Thu | Sep 21, 2017

Frankie's famous moments

Published:Saturday | May 20, 2017 | 5:00 AMMelville Cooke
Frankie Paul
Frankie Paul singing at the Alive and Well concert, held at House of Dancehall last Octiber.
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LAST PERFORMANCES

- Frankie Paul's final major Jamaican performance: Startime, Mas Camp, National Stadium, January 9, 2016. Organiser of the vintage music series, Michael Barnett, said it was "mind-blowing". At a concert where encores are not encouraged without merit, Frankie Paul earned a "genuine encore".

Tommy Cowan was the MC, and when Frankie Paul (who attended the show in a wheelchair, but did not perform sitting down) returned to the stage, Barnett said: "For the next 15 minutes, they sang gospel songs". The standout showing came at a time when it was widely known that he was gravely ill and "people did not know what to expect". Frankie Paul's right foot was subsequently amputated.

- Final Jamaican performance: Alive and Well concert, House of Dancehall, Cargill Avenue, St Andrew, Saturday, October 15, 2016.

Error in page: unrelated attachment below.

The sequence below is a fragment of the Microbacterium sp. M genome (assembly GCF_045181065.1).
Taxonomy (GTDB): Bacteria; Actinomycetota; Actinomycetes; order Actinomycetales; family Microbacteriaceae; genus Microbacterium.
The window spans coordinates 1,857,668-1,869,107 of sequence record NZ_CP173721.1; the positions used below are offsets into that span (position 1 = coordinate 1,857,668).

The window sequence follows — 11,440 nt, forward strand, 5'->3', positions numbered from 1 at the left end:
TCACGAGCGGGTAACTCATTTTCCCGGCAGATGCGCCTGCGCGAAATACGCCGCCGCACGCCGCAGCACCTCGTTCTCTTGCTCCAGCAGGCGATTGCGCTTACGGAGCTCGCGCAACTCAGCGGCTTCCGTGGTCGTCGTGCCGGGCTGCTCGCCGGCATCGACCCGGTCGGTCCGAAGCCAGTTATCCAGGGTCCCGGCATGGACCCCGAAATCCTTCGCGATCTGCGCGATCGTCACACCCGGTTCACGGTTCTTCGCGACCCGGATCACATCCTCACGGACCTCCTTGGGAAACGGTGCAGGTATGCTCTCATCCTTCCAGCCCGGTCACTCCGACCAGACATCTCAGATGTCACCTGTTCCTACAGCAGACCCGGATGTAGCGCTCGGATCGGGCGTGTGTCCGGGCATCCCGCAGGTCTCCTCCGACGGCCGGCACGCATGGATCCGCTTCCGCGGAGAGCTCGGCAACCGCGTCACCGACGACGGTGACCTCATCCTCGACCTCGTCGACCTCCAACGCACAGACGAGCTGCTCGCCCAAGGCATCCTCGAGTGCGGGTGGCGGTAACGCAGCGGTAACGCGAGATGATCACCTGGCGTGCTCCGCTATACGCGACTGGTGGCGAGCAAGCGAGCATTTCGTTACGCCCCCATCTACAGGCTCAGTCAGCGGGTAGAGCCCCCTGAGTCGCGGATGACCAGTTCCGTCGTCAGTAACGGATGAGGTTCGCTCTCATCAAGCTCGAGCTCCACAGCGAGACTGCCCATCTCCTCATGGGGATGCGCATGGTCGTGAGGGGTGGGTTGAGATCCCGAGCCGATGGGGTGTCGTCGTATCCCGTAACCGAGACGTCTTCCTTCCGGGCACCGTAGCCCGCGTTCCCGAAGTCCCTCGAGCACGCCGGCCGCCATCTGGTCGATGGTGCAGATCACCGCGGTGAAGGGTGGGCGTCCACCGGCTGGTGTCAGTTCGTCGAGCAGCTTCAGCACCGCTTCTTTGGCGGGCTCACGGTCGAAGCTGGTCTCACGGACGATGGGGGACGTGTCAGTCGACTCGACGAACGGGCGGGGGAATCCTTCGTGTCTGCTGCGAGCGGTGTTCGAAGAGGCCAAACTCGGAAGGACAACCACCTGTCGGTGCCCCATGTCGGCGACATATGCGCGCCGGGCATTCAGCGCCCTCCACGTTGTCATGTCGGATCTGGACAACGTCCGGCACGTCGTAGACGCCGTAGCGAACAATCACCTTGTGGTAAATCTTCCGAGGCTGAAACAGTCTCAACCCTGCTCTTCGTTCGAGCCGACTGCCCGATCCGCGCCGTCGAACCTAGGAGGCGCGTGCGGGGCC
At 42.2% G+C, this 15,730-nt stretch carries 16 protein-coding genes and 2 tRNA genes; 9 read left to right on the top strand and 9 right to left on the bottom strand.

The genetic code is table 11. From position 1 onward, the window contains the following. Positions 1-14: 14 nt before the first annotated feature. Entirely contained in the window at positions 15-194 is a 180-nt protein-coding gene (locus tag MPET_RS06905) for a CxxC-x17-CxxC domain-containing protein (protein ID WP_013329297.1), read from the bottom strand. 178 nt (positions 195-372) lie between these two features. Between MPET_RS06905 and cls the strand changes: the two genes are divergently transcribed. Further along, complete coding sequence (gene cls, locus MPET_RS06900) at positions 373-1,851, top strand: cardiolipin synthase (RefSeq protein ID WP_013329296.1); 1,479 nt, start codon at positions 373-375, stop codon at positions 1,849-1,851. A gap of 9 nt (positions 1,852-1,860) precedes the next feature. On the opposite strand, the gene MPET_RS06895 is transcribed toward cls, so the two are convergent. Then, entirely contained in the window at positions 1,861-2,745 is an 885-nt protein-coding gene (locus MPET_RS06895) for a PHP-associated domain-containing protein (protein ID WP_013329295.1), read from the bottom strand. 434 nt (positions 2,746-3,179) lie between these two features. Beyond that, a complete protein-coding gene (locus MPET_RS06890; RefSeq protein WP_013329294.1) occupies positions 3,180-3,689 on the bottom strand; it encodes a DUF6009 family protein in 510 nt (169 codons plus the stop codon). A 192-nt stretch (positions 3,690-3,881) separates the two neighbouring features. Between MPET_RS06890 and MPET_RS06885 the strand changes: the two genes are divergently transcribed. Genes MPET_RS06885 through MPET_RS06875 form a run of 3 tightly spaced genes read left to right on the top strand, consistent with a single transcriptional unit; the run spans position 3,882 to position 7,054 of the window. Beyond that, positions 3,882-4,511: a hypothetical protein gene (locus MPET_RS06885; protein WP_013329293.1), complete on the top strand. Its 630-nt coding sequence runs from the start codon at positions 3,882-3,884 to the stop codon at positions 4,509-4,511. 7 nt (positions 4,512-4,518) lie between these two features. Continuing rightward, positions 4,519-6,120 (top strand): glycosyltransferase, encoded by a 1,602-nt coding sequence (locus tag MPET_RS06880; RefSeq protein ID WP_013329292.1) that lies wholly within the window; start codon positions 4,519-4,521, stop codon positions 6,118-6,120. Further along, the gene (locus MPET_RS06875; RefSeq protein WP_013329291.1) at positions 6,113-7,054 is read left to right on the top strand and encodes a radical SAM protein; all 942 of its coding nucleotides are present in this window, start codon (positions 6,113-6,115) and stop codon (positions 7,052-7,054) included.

Most popular recordings

 

- Alicia: A popular song on the retro party circuit, it is on the same rhythm as Half Pint's Greetings and Supercat's Under Pressure and is often played after those two songs as one of a party's high points. The song was actually written about a young woman in New York whose mother complained that she was eating too much fast food, hence the line "hungry belly, de gal a hungry bell", Frankie Paul singing about her "French fry mind and hamburger body".

- Sara: Originally done by American group Starship in 1986, Frankie Paul did the song over for the Jammy's label.

- Kushumpeng: A marijuana song written and performed while Frankie Paul was a teenager, it was recorded for Henry 'Junjo' Lawes' Volcano imprint.

- Big and Ready: Performed with rapper Heavy D and DJ Supercat.

- Fire Deh a Muss Muss Tail: A warning which utilises a popular Jamaican proverb about danger lurking when those in peril think that things are going well.

- Worries in the Dance: A dancehall standard sometimes used to signal the beginning of battle.

- Tidal Wave: Written in response to reports of a tidal wave in another country, Frankie Paul said he was not afraid of a sudden surge in the waves.

- Casanova: Frankie Paul's take on a song originally done by LeVert in the late 1980s.